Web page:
Section 72(t)(1) imposes an additional tax on distributions from a "qualified retirement plan" equal to 10-percent of the portion of such amount that is includable in gross income unless the distribution comes within one of several statutory exceptions. For purposes of the 10-percent additional tax, a qualified retirement plan includes both a section 401(k) plan and an individual retirement account or individual retirement annuity. See secs. 72(t)(1), 401(a), (k)(1), 4974(c)(1), (4), and (5). The 10-percent additional tax imposed on early distributions from qualified retirement plans does not apply to distributions from an individual retirement plan used for higher education expenses of the taxpayer for the taxable year. Sec. 72(t)(2)(E). The term "individual retirement plan" is defined as an individual retirement account or individual retirement annuity (commonly referred to as IRAs). Sec. 7701(a)(37). Retirement plans qualified under section 401(a) and (k), however, are not included in the definition of "individual retirement plan" under section 7701(a)(37).

Clearly, Congress intended the exception of section 72(t)(2)(E) to apply only to distributions from "individual retirement plans"; i.e., IRAs, and not to all qualified retirement plans. See secs. 4974(c)(4) and (5) and 7701(a)(37); Taxpayer Relief Act of 1997, Pub. L. 105-34, sec. 203(a), 111 Stat. 809. This is evident in the report of the Committee on the Budget, which provides:

Penalty free IRA withdrawals for education expenses --The bill provides that individuals may make penalty-free withdrawals from their IRAs to pay for the undergraduate and graduate higher education expenses of themselves, their spouses, their children and grandchildren or the children or grandchildren of their spouses. [Emphasis added.]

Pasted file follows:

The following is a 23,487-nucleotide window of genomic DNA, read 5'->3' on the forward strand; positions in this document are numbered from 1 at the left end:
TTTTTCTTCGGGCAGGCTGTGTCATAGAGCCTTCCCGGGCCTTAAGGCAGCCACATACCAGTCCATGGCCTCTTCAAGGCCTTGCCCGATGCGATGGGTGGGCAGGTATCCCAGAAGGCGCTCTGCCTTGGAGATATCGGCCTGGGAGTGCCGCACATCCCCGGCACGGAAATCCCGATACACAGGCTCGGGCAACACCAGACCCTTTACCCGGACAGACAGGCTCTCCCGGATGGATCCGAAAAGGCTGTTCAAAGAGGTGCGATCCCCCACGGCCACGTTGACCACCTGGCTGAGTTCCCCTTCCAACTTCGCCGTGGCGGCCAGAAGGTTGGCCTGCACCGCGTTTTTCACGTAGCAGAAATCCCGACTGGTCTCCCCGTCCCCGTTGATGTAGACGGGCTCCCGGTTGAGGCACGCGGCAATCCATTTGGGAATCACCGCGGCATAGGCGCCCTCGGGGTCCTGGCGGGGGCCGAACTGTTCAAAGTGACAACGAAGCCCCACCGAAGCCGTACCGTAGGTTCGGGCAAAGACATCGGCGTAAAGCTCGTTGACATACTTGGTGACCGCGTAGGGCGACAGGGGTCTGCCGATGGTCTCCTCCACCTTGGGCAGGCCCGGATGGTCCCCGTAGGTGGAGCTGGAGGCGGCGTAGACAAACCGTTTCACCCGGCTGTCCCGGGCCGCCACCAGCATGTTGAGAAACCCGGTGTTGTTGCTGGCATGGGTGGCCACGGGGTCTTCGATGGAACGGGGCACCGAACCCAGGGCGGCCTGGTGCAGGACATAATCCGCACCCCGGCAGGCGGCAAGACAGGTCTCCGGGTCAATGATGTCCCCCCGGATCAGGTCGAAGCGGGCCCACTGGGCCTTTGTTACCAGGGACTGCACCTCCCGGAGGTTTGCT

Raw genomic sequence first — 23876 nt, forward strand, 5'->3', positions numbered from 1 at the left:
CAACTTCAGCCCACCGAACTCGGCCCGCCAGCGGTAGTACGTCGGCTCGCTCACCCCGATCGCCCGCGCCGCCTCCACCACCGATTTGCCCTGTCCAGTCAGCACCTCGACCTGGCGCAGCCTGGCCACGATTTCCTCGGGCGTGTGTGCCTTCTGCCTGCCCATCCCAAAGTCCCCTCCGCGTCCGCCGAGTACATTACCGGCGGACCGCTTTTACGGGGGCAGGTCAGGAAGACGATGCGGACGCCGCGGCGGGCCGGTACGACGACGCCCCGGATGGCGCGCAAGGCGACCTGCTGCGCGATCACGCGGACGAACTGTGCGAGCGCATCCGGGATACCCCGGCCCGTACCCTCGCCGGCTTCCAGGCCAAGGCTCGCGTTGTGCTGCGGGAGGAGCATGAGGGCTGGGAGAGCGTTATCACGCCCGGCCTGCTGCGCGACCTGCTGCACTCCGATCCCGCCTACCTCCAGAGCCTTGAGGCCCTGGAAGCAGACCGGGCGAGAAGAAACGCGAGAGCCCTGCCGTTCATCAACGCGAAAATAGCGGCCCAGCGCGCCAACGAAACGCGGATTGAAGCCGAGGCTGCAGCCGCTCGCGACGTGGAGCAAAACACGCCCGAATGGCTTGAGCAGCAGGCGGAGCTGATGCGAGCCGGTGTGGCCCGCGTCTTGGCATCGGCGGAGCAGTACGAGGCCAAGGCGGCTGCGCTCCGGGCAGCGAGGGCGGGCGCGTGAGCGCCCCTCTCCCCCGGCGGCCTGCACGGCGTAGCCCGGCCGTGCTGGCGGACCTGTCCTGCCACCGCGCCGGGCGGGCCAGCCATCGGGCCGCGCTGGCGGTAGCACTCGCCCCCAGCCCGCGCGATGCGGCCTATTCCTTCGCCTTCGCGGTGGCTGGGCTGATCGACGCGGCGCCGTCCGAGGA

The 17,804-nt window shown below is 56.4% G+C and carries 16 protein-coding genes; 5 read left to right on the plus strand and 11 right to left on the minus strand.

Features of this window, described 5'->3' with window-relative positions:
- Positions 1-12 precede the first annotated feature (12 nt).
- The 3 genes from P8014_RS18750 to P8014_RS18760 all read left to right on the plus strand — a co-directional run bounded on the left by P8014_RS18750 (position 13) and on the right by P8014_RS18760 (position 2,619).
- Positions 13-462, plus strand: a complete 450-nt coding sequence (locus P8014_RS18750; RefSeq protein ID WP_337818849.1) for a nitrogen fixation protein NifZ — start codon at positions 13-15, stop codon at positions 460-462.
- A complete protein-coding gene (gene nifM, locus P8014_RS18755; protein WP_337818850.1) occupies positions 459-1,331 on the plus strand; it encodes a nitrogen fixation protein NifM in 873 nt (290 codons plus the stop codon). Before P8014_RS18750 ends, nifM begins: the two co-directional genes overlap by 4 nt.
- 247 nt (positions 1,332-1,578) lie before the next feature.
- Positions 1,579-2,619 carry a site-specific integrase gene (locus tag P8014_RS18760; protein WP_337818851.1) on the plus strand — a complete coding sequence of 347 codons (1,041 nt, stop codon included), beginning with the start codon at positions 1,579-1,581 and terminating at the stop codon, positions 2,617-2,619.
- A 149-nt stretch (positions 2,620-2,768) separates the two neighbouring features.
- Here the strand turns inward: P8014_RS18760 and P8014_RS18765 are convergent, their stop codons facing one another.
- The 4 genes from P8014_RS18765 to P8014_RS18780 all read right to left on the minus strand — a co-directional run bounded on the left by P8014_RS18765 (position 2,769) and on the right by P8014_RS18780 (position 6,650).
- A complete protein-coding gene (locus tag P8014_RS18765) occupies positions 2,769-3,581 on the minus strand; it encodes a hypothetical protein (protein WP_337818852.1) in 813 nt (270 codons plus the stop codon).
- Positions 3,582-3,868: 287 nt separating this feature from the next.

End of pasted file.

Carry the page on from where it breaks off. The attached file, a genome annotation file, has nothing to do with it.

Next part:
H. Rept. 105-148, at 288-289 (1997), 1997-4 C.B. (Vol. 1) 319, 610-611. The report of the Committee on the Budget specifically provides that only withdrawals from IRAs that are used for higher education expenses will qualify as withdrawals excepted from the 10-percent additional tax. Id . No other types of qualified plans are provided this exemption from the section 72(t) additional tax.

A copy of the plan of the Employees Retirement System of Texas was offered into evidence. The explanatory information about the system states expressly: "Your retirement program is a defined benefit plan. It is qualified under Section 401(a) of the Internal Revenue Code." Petitioner, therefore, was not the beneficiary of an individual retirement plan under section 7701(a)(37), which defines an individual retirement plan as an individual retirement account under section 408(a) or an individual retirement annuity under section 408(b). In short, petitioners' claim that the withdrawal at issue is excluded from the 10-percent additional tax is incorrect. The section 72(t)(2)(E) exclusion from the additional tax does not apply to section 401(a) withdrawals.

Petitioners argue that they were led to believe by employees and agents of the Internal Revenue Service that the withdrawals in question were not subject to the 10-percent additional tax because the proceeds were used for higher educational benefits. Such advice or information was erroneous as relates to the facts of this case. The law is well settled that the Commissioner is not estopped or bound by erroneous representations of agents or employees. Estate of Emerson v. Commissioner , 67 T.C. 612, 617-618 (1977); Auto. Club of Michigan v. Commissioner , 353 U.S. 180 (1957). Petitioners also argue that they had other individual retirement accounts from which they could have made withdrawals to use for Mr. Barbee's higher educational expenses. Petitioners cite no authority to support that argument, nor does this Court have authority to attribute the withdrawal in that manner. The short answer to that argument is that petitioners are bound by the course of action they chose. Since they did not choose to make their withdrawals from their other IRAs, the Court can only decide the tax consequences of the course of action petitioners chose. The Court, therefore, sustains respondent.

Reviewed and adopted as the report of the Small Tax Case Division.

Decision will be entered for respondent.